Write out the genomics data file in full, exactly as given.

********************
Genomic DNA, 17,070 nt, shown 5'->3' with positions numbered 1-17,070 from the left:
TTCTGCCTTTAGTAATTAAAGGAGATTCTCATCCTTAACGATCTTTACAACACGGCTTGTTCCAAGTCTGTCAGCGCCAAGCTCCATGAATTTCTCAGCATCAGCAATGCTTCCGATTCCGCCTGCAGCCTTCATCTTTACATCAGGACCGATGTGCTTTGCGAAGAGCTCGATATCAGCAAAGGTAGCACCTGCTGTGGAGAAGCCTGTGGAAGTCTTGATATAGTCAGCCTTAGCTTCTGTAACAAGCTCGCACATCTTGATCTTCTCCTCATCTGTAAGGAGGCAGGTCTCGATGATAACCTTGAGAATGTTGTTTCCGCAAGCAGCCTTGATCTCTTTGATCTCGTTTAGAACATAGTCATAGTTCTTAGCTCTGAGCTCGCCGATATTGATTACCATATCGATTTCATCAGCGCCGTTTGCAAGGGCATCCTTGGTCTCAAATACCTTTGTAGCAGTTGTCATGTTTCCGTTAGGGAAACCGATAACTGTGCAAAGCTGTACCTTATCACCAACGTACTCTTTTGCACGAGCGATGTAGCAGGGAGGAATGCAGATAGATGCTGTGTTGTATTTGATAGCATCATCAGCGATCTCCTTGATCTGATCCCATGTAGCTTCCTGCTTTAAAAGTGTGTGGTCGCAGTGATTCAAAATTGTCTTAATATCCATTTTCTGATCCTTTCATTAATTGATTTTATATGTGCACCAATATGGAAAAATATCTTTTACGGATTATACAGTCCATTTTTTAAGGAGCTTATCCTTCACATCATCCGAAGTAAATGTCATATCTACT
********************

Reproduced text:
Genomic DNA, 17,070 nt, shown 5'->3' with positions numbered 1-17,070 from the left:
TTCTGCCTTTAGTAATTAAAGGAGATTCTCATCCTTAACGATCTTTACAACACGGCTTGTTCCAAGTCTGTCAGCGCCAAGCTCCATGAATTTCTCAGCATCAGCAATGCTTCCGATTCCGCCTGCAGCCTTCATCTTTACATCAGGACCGATGTGCTTTGCGAAGAGCTCGATATCAGCAAAGGTAGCACCTGCTGTGGAGAAGCCTGTGGAAGTCTTGATATAGTCAGCCTTAGCTTCTGTAACAAGCTCGCACATCTTGATCTTCTCCTCATCTGTAAGGAGGCAGGTCTCGATGATAACCTTGAGAATGTTGTTTCCGCAAGCAGCCTTGATCTCTTTGATCTCGTTTAGAACATAGTCATAGTTCTTAGCTCTGAGCTCGCCGATATTGATTACCATATCGATTTCATCAGCGCCGTTTGCAAGGGCATCCTTGGTCTCAAATACCTTTGTAGCAGTTGTCATGTTTCCGTTAGGGAAACCGATAACTGTGCAAAGCTGTACCTTATCACCAACGTACTCTTTTGCACGAGCGATGTAGCAGGGAGGAATGCAGATAGATGCTGTGTTGTATTTGATAGCATCATCAGCGATCTCCTTGATCTGATCCCATGTAGCTTCCTGCTTTAAAAGTGTGTGGTCGCAGTGATTCAAAATTGTCTTAATATCCATTTTCTGATCCTTTCATTAATTGATTTTATATGTGCACCAATATGGAAAAATATCTTTTACGGATTATACAGTCCATTTTTTAAGGAGCTTATCCTTCACATCATCCGAAGTAAATGTCATATCTACT